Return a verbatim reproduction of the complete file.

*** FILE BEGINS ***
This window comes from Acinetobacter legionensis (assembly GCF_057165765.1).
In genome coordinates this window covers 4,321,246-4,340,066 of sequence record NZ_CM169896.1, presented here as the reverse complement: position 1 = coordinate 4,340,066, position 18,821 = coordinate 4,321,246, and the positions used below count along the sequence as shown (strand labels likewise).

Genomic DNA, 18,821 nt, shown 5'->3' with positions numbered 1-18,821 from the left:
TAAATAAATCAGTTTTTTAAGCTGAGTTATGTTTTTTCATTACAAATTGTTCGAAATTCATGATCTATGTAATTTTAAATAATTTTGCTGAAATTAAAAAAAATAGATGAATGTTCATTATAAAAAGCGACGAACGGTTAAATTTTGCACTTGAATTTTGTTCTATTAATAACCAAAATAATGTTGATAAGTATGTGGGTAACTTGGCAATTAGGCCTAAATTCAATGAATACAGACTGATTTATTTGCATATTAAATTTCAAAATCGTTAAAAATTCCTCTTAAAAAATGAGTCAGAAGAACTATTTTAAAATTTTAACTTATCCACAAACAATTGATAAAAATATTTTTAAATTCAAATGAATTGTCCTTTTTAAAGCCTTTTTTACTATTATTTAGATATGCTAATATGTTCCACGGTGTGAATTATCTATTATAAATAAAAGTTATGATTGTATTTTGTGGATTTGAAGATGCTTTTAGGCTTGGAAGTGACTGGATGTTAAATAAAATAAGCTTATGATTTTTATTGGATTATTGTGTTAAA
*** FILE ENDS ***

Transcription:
This window comes from Acinetobacter legionensis (assembly GCF_057165765.1).
In genome coordinates this window covers 4,321,246-4,340,066 of sequence record NZ_CM169896.1, presented here as the reverse complement: position 1 = coordinate 4,340,066, position 18,821 = coordinate 4,321,246, and the positions used below count along the sequence as shown (strand labels likewise).

Genomic DNA, 18,821 nt, shown 5'->3' with positions numbered 1-18,821 from the left:
TAAATAAATCAGTTTTTTAAGCTGAGTTATGTTTTTTCATTACAAATTGTTCGAAATTCATGATCTATGTAATTTTAAATAATTTTGCTGAAATTAAAAAAAATAGATGAATGTTCATTATAAAAAGCGACGAACGGTTAAATTTTGCACTTGAATTTTGTTCTATTAATAACCAAAATAATGTTGATAAGTATGTGGGTAACTTGGCAATTAGGCCTAAATTCAATGAATACAGACTGATTTATTTGCATATTAAATTTCAAAATCGTTAAAAATTCCTCTTAAAAAATGAGTCAGAAGAACTATTTTAAAATTTTAACTTATCCACAAACAATTGATAAAAATATTTTTAAATTCAAATGAATTGTCCTTTTTAAAGCCTTTTTTACTATTATTTAGATATGCTAATATGTTCCACGGTGTGAATTATCTATTATAAATAAAAGTTATGATTGTATTTTGTGGATTTGAAGATGCTTTTAGGCTTGGAAGTGACTGGATGTTAAATAAAATAAGCTTATGATTTTTATTGGATTATTGTGTTAAA